When the data cartridge reaches the destination inter-system transport mechanism 20, it is detected by the destination sensor assembly and the inter-system transport mechanism controller 158 raises the gates 39, 41 and the blocking flag 43 of the destination gate assembly. The inter-system transport mechanism controller 158 then activates the destination drive assembly to position the data cartridge for retrieval by the destination gripper assembly. More particularly, the inter-system transport mechanism controller 158 registers the data cartridge against gates 39 and 41 (by either all forward motion or a combination of forward and reverse motion, depending on the direction of entry with respect to the gates 39 and 41), and the bar code scanner inventories the data cartridge. The data cartridge is then ready for retrieval by the destination gripper assembly 14.

Continuing with FIGS. 1 and 9, to retrieve the data cartridge from the inter-system transport mechanism 20, the following sequence of steps occurs. First, the scheduler 106 sends a command to the vertical axis servo-controller 108 to move the gripper mechanism 19 vertically along the vertical rails 15 until the gripper assembly 14 is aligned with the inter-system transport mechanism 20. The scheduler 106 then sends a command to the extension axis servo-controller 122 to extend the gripper assembly 14 horizontally to grasp the data cartridge. The scheduler 106 then sends a command to the gripper controller 156 to grasp the data cartridge. Next, the scheduler 106 sends a command to the extension axis servo-controller 122 to extract the data cartridge from the inter-system transport mechanism 20 by moving the gripper assembly 14 horizontally away from the inter-system transport mechanism 20.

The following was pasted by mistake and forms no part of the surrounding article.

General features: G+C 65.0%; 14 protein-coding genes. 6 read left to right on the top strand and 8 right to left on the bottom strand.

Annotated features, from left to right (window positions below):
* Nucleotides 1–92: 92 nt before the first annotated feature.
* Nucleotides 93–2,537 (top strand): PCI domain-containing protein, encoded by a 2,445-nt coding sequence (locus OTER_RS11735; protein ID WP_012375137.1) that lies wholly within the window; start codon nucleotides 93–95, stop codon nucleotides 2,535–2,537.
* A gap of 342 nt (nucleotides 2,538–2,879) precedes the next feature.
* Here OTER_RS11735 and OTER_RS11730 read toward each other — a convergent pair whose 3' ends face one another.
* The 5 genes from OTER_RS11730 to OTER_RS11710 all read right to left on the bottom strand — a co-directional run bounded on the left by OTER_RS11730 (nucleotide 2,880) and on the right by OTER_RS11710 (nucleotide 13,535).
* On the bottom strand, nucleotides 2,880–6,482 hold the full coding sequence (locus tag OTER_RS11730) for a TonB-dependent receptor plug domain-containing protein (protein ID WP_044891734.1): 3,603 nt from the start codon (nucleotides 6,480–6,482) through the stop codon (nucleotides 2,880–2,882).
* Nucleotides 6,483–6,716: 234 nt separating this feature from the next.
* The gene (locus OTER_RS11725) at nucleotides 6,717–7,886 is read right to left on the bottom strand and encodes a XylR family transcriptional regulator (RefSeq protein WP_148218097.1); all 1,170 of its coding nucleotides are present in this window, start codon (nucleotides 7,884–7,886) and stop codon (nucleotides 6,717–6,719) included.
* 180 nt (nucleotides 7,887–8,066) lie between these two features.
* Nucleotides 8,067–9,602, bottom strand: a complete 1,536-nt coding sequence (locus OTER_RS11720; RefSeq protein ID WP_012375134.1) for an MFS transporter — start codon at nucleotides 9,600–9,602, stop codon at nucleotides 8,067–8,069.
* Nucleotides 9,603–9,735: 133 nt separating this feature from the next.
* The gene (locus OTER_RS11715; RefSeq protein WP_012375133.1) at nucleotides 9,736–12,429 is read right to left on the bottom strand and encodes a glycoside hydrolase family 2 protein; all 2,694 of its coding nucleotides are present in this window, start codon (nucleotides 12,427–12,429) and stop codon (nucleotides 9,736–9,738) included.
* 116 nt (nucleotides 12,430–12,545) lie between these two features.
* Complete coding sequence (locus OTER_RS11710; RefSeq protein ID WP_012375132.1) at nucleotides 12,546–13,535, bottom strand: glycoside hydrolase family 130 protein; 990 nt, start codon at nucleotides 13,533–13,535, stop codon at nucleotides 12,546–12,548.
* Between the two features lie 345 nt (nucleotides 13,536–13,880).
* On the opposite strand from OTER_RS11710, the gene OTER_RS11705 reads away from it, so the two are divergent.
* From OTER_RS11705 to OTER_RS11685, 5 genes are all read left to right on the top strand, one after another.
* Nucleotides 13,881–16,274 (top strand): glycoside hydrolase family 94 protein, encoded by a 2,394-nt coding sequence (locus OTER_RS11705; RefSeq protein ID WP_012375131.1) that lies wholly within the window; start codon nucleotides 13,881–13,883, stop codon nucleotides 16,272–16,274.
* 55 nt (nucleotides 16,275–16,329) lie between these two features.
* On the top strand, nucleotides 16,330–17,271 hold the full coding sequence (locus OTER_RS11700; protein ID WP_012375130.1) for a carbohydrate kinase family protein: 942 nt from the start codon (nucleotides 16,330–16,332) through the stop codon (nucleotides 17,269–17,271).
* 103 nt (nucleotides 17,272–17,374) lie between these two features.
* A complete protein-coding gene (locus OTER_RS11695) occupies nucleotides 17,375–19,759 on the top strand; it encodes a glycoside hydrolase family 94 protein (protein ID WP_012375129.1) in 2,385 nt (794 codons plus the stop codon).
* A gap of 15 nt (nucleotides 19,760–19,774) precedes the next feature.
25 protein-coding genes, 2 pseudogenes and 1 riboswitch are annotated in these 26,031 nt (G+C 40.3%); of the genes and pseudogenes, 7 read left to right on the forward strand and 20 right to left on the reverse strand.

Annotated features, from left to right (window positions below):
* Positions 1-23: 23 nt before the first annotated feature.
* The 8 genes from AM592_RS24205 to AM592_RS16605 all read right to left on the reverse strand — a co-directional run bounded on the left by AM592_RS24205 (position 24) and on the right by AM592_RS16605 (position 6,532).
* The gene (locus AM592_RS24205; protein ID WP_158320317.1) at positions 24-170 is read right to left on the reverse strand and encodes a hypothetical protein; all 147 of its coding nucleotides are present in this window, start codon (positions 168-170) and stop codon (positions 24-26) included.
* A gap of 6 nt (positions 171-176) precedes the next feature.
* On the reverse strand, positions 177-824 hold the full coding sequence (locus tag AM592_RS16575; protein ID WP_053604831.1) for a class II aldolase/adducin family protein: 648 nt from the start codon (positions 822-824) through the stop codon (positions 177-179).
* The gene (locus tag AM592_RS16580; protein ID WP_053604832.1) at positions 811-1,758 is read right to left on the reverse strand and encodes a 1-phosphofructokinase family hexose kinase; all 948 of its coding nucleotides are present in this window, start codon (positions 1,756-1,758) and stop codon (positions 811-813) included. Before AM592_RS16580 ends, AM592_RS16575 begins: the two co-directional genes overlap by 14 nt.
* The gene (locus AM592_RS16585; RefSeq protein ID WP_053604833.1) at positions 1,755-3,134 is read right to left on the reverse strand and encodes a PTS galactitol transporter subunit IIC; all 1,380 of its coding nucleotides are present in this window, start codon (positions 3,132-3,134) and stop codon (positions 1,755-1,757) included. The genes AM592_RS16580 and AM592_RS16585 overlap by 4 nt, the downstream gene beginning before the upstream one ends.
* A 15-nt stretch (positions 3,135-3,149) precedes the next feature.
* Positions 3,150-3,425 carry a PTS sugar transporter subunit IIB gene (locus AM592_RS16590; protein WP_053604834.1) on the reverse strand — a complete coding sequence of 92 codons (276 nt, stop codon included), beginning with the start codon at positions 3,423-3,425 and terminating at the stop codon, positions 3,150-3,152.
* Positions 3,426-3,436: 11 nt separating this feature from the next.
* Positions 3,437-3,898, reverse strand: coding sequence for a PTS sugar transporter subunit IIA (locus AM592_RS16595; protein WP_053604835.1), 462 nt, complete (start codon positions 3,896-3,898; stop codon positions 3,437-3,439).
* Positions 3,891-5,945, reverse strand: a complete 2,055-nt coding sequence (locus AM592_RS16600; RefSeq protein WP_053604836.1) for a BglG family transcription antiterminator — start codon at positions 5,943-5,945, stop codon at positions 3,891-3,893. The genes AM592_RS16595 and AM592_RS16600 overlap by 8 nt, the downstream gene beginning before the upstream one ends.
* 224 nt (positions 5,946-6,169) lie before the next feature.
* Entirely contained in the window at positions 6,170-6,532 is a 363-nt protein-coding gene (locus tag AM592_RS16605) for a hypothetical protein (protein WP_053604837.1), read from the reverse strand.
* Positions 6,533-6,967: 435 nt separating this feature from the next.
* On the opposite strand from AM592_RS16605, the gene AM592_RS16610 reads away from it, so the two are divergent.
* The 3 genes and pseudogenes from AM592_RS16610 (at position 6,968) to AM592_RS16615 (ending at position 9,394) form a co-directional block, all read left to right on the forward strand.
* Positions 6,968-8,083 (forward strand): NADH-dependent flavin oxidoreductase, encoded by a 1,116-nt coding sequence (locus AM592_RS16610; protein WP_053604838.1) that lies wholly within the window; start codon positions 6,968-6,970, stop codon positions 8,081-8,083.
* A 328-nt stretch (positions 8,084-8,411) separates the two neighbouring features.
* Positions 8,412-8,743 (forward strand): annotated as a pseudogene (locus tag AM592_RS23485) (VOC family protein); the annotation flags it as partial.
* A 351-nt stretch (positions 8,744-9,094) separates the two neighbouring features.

The scheduler 106 continues by sending a command to the vertical axis servo-controller 108 to move vertically along the vertical rails 15 until the gripper assembly 14 is aligned either with a storage location within the storage mechanism 13 or one of the tape drives 18. If the data cartridge is being stored, the scheduler 106 concurrently sends a command to the carousel axis servo-controller 138 to rotate the storage mechanism 13 until the proper storage location is in position to receive the data cartridge. The scheduler 106 then sends a command to the extension axis servo-controller 122 to move the gripper assembly 14 horizontally toward the storage mechanism 13 until the data cartridge is inserted in the proper storage location. Next, the scheduler 106 sends a command to the gripper controller 156 to release the data cartridge. The scheduler 106 then sends a command to the extension axis servo-controller 122 to move the gripper assembly 14 horizontally away from the storage mechanism 13 which completes the transfer of the data cartridge. Finally, the scheduler 106 sends a completion notice to the MUC 100 which, in turn, sends a completion notice to the host.